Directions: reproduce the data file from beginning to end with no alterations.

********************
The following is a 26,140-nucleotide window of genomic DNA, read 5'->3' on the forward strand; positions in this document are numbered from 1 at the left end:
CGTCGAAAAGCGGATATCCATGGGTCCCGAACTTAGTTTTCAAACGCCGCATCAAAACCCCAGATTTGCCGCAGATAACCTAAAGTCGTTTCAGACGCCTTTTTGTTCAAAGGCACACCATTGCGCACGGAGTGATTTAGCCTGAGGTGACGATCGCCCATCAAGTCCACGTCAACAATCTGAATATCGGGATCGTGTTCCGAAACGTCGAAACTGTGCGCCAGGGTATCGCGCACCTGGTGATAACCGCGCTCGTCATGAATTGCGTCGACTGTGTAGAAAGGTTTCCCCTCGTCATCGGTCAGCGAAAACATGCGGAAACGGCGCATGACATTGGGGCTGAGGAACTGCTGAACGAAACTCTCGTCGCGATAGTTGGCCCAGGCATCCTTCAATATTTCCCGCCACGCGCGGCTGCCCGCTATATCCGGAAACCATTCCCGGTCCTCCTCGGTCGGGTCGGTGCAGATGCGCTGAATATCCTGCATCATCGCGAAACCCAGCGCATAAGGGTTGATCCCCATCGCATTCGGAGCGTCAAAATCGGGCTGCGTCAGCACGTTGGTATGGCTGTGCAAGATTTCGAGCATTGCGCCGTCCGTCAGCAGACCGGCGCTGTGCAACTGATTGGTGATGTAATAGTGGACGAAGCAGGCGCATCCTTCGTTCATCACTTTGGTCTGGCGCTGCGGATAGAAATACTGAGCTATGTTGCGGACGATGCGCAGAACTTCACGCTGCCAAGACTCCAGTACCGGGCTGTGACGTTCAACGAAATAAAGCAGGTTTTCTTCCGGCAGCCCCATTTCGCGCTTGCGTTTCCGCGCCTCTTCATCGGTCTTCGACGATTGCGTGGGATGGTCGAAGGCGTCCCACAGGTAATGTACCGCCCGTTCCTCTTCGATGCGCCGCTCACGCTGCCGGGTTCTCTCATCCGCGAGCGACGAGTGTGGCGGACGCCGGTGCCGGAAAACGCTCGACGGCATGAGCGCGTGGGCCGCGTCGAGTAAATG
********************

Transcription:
The following is a 26,140-nucleotide window of genomic DNA, read 5'->3' on the forward strand; positions in this document are numbered from 1 at the left end:
CGTCGAAAAGCGGATATCCATGGGTCCCGAACTTAGTTTTCAAACGCCGCATCAAAACCCCAGATTTGCCGCAGATAACCTAAAGTCGTTTCAGACGCCTTTTTGTTCAAAGGCACACCATTGCGCACGGAGTGATTTAGCCTGAGGTGACGATCGCCCATCAAGTCCACGTCAACAATCTGAATATCGGGATCGTGTTCCGAAACGTCGAAACTGTGCGCCAGGGTATCGCGCACCTGGTGATAACCGCGCTCGTCATGAATTGCGTCGACTGTGTAGAAAGGTTTCCCCTCGTCATCGGTCAGCGAAAACATGCGGAAACGGCGCATGACATTGGGGCTGAGGAACTGCTGAACGAAACTCTCGTCGCGATAGTTGGCCCAGGCATCCTTCAATATTTCCCGCCACGCGCGGCTGCCCGCTATATCCGGAAACCATTCCCGGTCCTCCTCGGTCGGGTCGGTGCAGATGCGCTGAATATCCTGCATCATCGCGAAACCCAGCGCATAAGGGTTGATCCCCATCGCATTCGGAGCGTCAAAATCGGGCTGCGTCAGCACGTTGGTATGGCTGTGCAAGATTTCGAGCATTGCGCCGTCCGTCAGCAGACCGGCGCTGTGCAACTGATTGGTGATGTAATAGTGGACGAAGCAGGCGCATCCTTCGTTCATCACTTTGGTCTGGCGCTGCGGATAGAAATACTGAGCTATGTTGCGGACGATGCGCAGAACTTCACGCTGCCAAGACTCCAGTACCGGGCTGTGACGTTCAACGAAATAAAGCAGGTTTTCTTCCGGCAGCCCCATTTCGCGCTTGCGTTTCCGCGCCTCTTCATCGGTCTTCGACGATTGCGTGGGATGGTCGAAGGCGTCCCACAGGTAATGTACCGCCCGTTCCTCTTCGATGCGCCGCTCACGCTGCCGGGTTCTCTCATCCGCGAGCGACGAGTGTGGCGGACGCCGGTGCCGGAAAACGCTCGACGGCATGAGCGCGTGGGCCGCGTCGAGTAAATG